CAUTION! The Heyday Of Xiaomi Might Come To An End

摘要: Important indicator as sales is, it can’t prove much. However, the inconvenient truth is that Xiaomi is indeed facing great challenges right now. It’s high time Lei Jun, “Steve Jobs of China”, came to his senses.

(Chinese Version)

According to market research firm Canalys, Huawei made a huge jump in the third quarter of 2015, overtaking rival Xiaomi to become the No. 1 smartphone vendor in China, with 81% year-on-year shipment growth.

“While Xiaomi managed to sell 18.5 million smart phones in the third quarter of this year, a drop over the second quarter, Huawei sold in 27.4 million smart phones during the same period, a drop over the second quarter, but its’ domestic sales grew by 4%,” Wang Yang, IHS Technology China research director, suggested.

Important indicator as sales is, it can’t prove much. However, the inconvenient truth is that Xiaomi is indeed facing great challenges right now, as summarized into the following four aspects:

Fierce competition at home

On the one hand, smartphone shipments in China, the world's biggest market for the devices, fell to around 100 million in the first quarter of 2015, the first time in six years. In the second quarter, smartphone sales in China, accounting for about 30 percent of total smartphones sales, continued to decline by 4 percent year-on-year, the first time in history.

Since China remains the largest market for Xiaomi, the sluggish demand here might cast a shadow over Xiaomi’s future.

With a good marketing strategy via the Internet, Xiaomi developed rather rapidly along with the burgeoning Chinese smartphone market in the past few years. However, the figure in the third quarter might suggest that Xiaomi has lost the momentum in China.

On the other hand, Xiaomi is facing increasing competition from other smartphone vendors, as was Nokia a few years ago, which failed to address the increasing competition from Chinese low-price smartphone vendors and ultimately declined.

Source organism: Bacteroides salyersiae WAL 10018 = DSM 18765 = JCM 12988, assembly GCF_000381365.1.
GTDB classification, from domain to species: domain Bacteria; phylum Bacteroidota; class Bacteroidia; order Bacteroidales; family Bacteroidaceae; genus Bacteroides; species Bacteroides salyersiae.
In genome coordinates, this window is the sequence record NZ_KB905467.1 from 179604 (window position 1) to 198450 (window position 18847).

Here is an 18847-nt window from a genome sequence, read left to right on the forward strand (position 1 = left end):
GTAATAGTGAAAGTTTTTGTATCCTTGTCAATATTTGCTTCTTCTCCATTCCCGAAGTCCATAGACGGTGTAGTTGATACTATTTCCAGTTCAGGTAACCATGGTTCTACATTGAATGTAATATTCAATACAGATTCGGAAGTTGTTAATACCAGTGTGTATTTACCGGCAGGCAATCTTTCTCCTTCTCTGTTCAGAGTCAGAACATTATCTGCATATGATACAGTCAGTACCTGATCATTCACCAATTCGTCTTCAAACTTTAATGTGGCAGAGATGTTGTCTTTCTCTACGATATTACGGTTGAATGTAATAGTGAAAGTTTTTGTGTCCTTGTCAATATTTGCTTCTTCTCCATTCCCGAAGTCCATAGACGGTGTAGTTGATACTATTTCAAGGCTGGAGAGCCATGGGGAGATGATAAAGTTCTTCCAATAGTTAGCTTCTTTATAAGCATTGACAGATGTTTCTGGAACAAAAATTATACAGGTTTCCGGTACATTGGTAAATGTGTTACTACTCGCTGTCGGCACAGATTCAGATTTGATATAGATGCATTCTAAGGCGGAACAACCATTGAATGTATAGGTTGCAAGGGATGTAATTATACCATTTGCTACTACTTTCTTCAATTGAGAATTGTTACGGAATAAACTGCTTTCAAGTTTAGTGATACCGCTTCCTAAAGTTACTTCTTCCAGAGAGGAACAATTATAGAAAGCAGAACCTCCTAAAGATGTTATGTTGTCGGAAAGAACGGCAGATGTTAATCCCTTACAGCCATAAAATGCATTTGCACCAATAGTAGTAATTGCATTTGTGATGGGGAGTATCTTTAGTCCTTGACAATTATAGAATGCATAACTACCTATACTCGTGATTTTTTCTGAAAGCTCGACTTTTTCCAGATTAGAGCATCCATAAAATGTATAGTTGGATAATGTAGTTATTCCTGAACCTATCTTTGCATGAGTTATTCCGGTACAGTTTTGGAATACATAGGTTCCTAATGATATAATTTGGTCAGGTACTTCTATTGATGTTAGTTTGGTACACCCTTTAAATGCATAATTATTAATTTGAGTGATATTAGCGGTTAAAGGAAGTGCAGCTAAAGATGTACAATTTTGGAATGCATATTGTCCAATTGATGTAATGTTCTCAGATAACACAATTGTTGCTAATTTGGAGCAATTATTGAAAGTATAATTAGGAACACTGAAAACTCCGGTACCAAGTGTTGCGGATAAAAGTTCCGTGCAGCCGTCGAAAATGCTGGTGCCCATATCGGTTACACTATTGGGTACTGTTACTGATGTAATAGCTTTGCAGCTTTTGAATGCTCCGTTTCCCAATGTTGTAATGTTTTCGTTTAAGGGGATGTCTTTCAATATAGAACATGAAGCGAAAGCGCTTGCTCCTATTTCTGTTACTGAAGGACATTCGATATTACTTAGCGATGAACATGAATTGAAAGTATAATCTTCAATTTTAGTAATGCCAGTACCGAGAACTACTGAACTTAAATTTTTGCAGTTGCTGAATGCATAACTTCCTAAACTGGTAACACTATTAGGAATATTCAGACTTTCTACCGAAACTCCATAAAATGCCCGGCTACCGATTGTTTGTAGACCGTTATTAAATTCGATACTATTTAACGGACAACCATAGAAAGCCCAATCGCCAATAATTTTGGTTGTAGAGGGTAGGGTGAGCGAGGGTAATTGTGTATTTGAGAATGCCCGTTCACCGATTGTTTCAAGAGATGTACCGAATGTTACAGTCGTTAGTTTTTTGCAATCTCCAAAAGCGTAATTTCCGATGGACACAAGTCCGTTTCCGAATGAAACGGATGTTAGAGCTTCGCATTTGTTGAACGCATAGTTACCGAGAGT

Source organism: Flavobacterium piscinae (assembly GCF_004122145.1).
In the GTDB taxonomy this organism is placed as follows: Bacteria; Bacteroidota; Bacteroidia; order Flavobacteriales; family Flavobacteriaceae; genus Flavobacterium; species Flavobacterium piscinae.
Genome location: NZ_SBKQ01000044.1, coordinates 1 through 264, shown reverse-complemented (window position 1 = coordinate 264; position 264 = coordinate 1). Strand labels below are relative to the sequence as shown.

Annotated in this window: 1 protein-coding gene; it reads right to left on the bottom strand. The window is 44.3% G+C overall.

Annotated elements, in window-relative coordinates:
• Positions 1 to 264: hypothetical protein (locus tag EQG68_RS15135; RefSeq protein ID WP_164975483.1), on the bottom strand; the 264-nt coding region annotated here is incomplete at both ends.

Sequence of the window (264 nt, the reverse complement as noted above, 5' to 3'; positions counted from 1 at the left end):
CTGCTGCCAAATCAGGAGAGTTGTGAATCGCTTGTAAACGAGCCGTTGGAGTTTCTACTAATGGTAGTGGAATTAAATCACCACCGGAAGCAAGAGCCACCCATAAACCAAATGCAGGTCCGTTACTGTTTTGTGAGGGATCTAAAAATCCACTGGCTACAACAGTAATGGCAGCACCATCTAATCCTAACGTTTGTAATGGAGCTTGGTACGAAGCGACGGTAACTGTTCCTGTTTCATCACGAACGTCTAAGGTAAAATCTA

Currently, Xiaomi is facing fierce competition from a whole range of smartphone vendors, including Meizu, Smartisan, Oneplus, and OPPO, vivo, etc, all of which attempted to grab a piece of the pie from Xiaomi. Imagine the huge challenge Xiaomi is facing right now.

Huge challenge abroad

Rumor has it Xiaomi is planning to enter the US market. Lin Bin, co-founder and president of Xiaomi, hinted at the WSJDLive conference that the company might be selling its Mi Note and Mi Note Pro phones in the US in a few months.

However, it’s no easy task to enter the US market, since Xiaomi lacks an adequate number of patents and is facing a patent war out there. After all, when Xiaomi entered the Indian market last year, it was greeted by a suit from Ericsson.

In a recent report, CNBC warned Xiaomi, saying: “Xiaomi will need to strengthen its patent portfolio before it gets here…The U.S. market is no less litigious, especially for a device that bears a strong resemblance to Apple's iPhone.”

Worse still, Xiaomi is also facing fierce competition from other Chinese smartphone vendors in the US market. According to IDC, ZTE accounted for 8% of the American smartphone market in the second quarter of 2015 and became the 4th largest smartphone vendor in the US. At the same time, Huawei has confirmed that it would start selling its budget priced Honor series smartphones in the US sometime later in 2015, Coolpad has entered the US market for 4 years, Oneplus has collaborated with CM and planned to grab a piece of the pie in the global smartphone market (40% of its smartphones are sold in the US market), and even Smartisan has hinted that it would enter the US market soon.